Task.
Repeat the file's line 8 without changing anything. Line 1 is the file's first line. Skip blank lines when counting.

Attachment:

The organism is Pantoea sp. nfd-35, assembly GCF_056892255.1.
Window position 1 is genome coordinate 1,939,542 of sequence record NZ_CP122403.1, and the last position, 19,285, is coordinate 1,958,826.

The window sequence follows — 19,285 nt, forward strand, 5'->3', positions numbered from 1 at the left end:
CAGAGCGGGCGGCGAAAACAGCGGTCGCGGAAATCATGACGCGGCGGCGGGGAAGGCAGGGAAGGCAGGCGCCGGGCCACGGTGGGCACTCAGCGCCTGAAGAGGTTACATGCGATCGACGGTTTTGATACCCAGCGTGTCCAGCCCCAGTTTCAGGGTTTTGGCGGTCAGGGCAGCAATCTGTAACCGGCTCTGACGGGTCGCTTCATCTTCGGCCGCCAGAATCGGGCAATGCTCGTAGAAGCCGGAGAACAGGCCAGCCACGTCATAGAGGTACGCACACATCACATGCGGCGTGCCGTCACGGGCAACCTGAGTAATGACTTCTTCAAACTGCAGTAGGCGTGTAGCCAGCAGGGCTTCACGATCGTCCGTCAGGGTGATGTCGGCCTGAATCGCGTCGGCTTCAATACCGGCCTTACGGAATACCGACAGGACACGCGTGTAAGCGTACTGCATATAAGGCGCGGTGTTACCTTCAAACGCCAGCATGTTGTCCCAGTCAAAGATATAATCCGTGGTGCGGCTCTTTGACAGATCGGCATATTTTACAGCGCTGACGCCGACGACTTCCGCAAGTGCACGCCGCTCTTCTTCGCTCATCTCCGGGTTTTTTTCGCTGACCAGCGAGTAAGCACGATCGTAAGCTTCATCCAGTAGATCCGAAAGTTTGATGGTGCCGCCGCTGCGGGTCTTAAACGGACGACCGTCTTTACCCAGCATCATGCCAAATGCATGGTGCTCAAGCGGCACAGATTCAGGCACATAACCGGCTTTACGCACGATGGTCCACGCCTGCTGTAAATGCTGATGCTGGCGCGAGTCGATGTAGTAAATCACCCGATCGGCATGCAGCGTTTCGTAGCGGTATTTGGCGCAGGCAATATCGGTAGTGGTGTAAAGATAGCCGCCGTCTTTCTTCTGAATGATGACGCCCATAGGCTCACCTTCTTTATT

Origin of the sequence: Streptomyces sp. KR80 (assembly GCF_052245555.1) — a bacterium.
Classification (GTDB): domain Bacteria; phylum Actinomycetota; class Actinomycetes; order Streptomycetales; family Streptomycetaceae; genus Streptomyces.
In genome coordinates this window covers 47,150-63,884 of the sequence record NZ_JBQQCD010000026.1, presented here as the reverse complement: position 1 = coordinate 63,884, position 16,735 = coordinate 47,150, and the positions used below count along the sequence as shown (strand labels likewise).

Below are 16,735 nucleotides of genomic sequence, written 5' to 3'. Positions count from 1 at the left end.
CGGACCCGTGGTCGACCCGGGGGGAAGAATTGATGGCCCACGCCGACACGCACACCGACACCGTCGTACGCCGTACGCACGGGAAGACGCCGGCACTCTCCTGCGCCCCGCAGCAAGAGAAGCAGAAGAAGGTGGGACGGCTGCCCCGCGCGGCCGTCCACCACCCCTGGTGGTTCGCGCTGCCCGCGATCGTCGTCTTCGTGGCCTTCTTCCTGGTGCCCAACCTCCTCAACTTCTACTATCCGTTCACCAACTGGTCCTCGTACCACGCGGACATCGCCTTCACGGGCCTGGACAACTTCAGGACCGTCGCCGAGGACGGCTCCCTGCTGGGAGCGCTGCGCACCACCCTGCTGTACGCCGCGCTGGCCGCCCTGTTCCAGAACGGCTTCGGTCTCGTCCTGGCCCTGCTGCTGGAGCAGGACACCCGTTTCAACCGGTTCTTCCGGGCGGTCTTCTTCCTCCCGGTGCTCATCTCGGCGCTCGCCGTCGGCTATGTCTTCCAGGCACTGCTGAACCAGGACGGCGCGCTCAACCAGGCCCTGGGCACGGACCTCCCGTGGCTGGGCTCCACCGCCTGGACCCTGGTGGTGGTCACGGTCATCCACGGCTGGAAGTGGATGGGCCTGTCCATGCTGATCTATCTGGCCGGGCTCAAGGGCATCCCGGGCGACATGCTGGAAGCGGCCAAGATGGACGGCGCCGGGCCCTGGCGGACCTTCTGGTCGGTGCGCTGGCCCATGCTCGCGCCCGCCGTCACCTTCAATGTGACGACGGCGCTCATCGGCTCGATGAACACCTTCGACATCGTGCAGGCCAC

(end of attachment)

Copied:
Below are 16,735 nucleotides of genomic sequence, written 5' to 3'. Positions count from 1 at the left end.